Beyond the device: How DePuy Synthes is innovating in orthopedic & spine technology

Spinal Tech

DePuy Synthes recently entered into a strategic alliance with Value Stream Partners to design, develop and implement bundled payments for hip and knee replacements. The agreement is available to orthopedic providers and could be especially useful for customers participating in the Comprehensive Care for Joint Replacement model — which could become more widespread in the future.

"Bundled payments is something that is here to stay and as a company, we are working hard on the triple aim," says Ciro Romer, company group chairman, DePuy Synthes Franchise. "We want to make sure we are continuing to improve outcomes and patient satisfaction while lowering cost. Healthcare is going from a volume-based to value-based industry and we are excited to continue innovating there."


DePuy Synthes is one of the largest orthopedic device company providers in the world, possessing 39.4 percent of the United States orthopedic trauma market in 2013. The company continues to innovate with new product lines for hip and knee replacements as well as orthopedic trauma and spine, with their new nail gaining significant market share.


But the needs of their primary customer — hospitals and physicians — are changing; providers are taking on more risk and focusing on efficiency over new gadgets.


"In order to optimize the bundled payments, we have an aggressive strategy to make sure we help our customers make the OR experience more efficient," says Mr. Romer. "We are happy that our alignment with VSP will help clinics achieve better outcomes and manage their bundled payments."


The transition from a volume-based to value-based compensation model brings new challenges for most orthopedic operating rooms. Physicians and staff have trouble fully optimizing their end-to-end supply chain while still achieving the best results possible.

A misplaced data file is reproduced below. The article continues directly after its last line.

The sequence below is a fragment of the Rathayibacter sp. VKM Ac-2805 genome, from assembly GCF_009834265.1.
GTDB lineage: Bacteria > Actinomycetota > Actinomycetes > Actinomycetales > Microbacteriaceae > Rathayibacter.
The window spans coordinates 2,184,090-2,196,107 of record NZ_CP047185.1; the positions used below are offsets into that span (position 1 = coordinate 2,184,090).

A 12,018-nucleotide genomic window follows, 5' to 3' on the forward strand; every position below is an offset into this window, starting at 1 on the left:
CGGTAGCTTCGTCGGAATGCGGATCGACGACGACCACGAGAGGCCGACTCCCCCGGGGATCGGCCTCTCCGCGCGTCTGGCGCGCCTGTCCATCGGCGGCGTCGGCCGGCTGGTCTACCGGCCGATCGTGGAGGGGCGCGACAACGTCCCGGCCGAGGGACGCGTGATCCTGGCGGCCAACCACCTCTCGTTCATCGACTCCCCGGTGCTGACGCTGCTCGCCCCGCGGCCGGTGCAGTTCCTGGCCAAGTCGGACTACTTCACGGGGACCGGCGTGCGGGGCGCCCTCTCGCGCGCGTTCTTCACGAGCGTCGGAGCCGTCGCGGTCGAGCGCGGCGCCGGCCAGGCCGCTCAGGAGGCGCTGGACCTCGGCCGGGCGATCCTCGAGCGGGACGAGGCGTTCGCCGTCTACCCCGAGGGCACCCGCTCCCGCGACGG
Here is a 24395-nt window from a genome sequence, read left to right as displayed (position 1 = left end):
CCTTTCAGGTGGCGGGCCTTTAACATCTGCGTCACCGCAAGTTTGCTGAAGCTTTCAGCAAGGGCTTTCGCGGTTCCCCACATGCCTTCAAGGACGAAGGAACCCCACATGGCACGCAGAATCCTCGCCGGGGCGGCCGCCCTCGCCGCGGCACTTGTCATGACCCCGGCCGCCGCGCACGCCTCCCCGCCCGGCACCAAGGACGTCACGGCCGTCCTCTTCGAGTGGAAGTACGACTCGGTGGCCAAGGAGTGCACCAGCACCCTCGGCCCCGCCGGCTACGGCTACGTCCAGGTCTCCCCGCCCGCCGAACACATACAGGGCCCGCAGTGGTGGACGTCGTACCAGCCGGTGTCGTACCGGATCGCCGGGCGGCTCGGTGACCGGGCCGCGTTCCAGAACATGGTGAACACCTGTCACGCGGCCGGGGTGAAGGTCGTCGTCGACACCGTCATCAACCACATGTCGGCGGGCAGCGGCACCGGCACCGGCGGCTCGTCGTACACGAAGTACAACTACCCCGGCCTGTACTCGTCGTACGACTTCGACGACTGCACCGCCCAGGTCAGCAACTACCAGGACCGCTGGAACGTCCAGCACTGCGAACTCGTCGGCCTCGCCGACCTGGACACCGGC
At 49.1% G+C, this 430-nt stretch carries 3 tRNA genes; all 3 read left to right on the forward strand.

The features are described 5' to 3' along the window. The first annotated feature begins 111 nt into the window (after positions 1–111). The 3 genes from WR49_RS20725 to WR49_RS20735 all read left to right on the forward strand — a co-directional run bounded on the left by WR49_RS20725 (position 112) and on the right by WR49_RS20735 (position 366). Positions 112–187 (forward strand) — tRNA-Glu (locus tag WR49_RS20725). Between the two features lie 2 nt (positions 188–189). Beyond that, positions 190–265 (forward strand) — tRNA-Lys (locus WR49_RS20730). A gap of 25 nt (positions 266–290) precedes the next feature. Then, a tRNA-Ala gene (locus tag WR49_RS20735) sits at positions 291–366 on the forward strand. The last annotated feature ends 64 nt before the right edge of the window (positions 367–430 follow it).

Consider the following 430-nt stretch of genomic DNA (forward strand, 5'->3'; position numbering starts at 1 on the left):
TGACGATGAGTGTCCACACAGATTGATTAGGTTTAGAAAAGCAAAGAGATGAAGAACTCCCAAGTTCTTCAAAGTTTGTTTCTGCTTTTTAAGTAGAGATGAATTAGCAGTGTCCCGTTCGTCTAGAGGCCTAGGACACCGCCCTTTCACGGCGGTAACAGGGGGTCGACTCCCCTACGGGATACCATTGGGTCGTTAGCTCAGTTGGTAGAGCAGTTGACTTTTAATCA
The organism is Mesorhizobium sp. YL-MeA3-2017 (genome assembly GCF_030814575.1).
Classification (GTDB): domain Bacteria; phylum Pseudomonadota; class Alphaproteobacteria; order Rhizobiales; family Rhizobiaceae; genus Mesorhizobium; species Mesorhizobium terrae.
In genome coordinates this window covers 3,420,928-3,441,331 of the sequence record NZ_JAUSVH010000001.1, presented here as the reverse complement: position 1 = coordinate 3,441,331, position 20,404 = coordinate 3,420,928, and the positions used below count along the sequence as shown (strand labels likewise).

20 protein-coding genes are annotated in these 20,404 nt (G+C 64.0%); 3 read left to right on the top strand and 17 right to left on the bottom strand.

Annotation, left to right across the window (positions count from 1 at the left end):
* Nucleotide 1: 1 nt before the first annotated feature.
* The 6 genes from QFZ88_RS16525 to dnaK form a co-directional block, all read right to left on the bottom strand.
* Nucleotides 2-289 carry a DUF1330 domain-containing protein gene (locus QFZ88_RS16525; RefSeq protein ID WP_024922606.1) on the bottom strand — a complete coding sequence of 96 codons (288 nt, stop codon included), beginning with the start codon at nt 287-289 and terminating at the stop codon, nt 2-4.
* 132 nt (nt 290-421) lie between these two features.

"We're working closely with our surgeons to achieve their goal: improve clinical outcomes and meeting unmet clinical needs. Moving forward we are partnering with more stakeholders in the clinic to make sure we look beyond just the outcomes to help the organization," says Mr. Romer. "Johnson & Johnson has a lot of experience in this area and won't shy away from working with partners who are dedicated to the space and can bring a lot of value."


The company's strategy going forward is three-pronged to improve platforms in the hip, knee, trauma and spine markets in the United States:


• Internal research and development
• Evaluating outside innovation for licensing
• Taking on value-based partnerships


"We consider the U.S. a critical market," says Juan-Jose Gonzalez, president, DePuy Synthes U.S. "Johnson &Johnson is one of the largest companies in the space and we want to focus on the patients and from that we have seen significant improvement. But there is still so much to do around spinal deformity and osteoporosis or osteoarthritis. There are areas where we can still help patients live a better life."


The company plans to continue traditional research and development as well as expand through acquisitions and internal innovation, such as hip surgery navigation.


The near future may also bring new opportunities in technology and communication. IBM Watson is developing computer applications to engage patients and educate them about their procedures and recovery. The partnership will develop a website and app that will provide virtual coaching for patients undergoing knee replacement using Watson's cognitive computing to predict patient outcomes.


"We believe this will be an important differentiator," says Mr. Romer. "It shows we are doing more than others to move ahead in the field and prepare patients for surgery. We expect this will have a clinical impact on the patient's outcome and improve patient satisfaction."


The company's agreement with Google also looks ahead at technologies for future collaboration to integrate products. "The idea is to bring a truly advanced experience to healthcare delivery using tools such as Google Graphs to significantly advance communication with the patient," says Mr. Gonzalez. "The patient will be able to see what is behind the surgical decisions and will have the ability to affect the outcomes and conduct predictive analysis."


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